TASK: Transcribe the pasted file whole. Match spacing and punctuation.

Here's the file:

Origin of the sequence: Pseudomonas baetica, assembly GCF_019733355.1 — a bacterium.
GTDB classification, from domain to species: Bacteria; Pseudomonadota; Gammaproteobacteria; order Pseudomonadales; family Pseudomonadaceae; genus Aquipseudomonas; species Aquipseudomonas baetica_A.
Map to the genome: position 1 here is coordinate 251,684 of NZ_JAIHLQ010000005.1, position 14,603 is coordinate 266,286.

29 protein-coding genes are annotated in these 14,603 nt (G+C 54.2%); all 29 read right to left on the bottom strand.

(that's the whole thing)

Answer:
Origin of the sequence: Pseudomonas baetica, assembly GCF_019733355.1 — a bacterium.
GTDB classification, from domain to species: Bacteria; Pseudomonadota; Gammaproteobacteria; order Pseudomonadales; family Pseudomonadaceae; genus Aquipseudomonas; species Aquipseudomonas baetica_A.
Map to the genome: position 1 here is coordinate 251,684 of NZ_JAIHLQ010000005.1, position 14,603 is coordinate 266,286.

29 protein-coding genes are annotated in these 14,603 nt (G+C 54.2%); all 29 read right to left on the bottom strand.